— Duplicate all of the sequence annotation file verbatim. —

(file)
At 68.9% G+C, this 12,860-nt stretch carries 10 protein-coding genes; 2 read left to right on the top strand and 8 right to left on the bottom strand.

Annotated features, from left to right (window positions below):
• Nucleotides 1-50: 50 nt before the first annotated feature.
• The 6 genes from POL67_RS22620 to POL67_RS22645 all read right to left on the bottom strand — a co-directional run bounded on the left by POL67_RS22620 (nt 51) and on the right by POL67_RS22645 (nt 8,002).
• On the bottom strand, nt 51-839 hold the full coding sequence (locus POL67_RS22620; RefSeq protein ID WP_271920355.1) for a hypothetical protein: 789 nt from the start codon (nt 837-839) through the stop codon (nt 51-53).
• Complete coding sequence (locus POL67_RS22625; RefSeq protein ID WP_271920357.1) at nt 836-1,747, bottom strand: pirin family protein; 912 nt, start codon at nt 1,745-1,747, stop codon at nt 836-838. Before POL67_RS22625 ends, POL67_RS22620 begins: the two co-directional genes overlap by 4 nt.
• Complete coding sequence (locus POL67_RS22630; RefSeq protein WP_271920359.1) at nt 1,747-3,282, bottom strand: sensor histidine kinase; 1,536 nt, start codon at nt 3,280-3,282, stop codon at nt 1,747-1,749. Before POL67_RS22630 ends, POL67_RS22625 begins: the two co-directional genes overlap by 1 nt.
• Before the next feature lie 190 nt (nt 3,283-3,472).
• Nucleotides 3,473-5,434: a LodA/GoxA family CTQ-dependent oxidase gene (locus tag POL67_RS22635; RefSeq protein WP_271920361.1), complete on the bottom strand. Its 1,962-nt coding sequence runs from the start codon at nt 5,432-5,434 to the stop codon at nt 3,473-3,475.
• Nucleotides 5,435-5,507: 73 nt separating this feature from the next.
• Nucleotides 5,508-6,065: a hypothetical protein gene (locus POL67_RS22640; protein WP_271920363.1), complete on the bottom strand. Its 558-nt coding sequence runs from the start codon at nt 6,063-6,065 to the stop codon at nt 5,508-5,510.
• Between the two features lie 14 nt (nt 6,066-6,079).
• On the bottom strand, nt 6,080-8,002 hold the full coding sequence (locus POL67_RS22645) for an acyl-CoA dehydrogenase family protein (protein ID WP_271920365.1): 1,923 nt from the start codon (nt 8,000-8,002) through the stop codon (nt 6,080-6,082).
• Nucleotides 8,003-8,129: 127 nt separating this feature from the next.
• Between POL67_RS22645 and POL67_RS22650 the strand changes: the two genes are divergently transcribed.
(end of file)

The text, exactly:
At 68.9% G+C, this 12,860-nt stretch carries 10 protein-coding genes; 2 read left to right on the top strand and 8 right to left on the bottom strand.

Annotated features, from left to right (window positions below):
• Nucleotides 1-50: 50 nt before the first annotated feature.
• The 6 genes from POL67_RS22620 to POL67_RS22645 all read right to left on the bottom strand — a co-directional run bounded on the left by POL67_RS22620 (nt 51) and on the right by POL67_RS22645 (nt 8,002).
• On the bottom strand, nt 51-839 hold the full coding sequence (locus POL67_RS22620; RefSeq protein ID WP_271920355.1) for a hypothetical protein: 789 nt from the start codon (nt 837-839) through the stop codon (nt 51-53).
• Complete coding sequence (locus POL67_RS22625; RefSeq protein ID WP_271920357.1) at nt 836-1,747, bottom strand: pirin family protein; 912 nt, start codon at nt 1,745-1,747, stop codon at nt 836-838. Before POL67_RS22625 ends, POL67_RS22620 begins: the two co-directional genes overlap by 4 nt.
• Complete coding sequence (locus POL67_RS22630; RefSeq protein WP_271920359.1) at nt 1,747-3,282, bottom strand: sensor histidine kinase; 1,536 nt, start codon at nt 3,280-3,282, stop codon at nt 1,747-1,749. Before POL67_RS22630 ends, POL67_RS22625 begins: the two co-directional genes overlap by 1 nt.
• Before the next feature lie 190 nt (nt 3,283-3,472).
• Nucleotides 3,473-5,434: a LodA/GoxA family CTQ-dependent oxidase gene (locus tag POL67_RS22635; RefSeq protein WP_271920361.1), complete on the bottom strand. Its 1,962-nt coding sequence runs from the start codon at nt 5,432-5,434 to the stop codon at nt 3,473-3,475.
• Nucleotides 5,435-5,507: 73 nt separating this feature from the next.
• Nucleotides 5,508-6,065: a hypothetical protein gene (locus POL67_RS22640; protein WP_271920363.1), complete on the bottom strand. Its 558-nt coding sequence runs from the start codon at nt 6,063-6,065 to the stop codon at nt 5,508-5,510.
• Between the two features lie 14 nt (nt 6,066-6,079).
• On the bottom strand, nt 6,080-8,002 hold the full coding sequence (locus POL67_RS22645) for an acyl-CoA dehydrogenase family protein (protein ID WP_271920365.1): 1,923 nt from the start codon (nt 8,000-8,002) through the stop codon (nt 6,080-6,082).
• Nucleotides 8,003-8,129: 127 nt separating this feature from the next.
• Between POL67_RS22645 and POL67_RS22650 the strand changes: the two genes are divergently transcribed.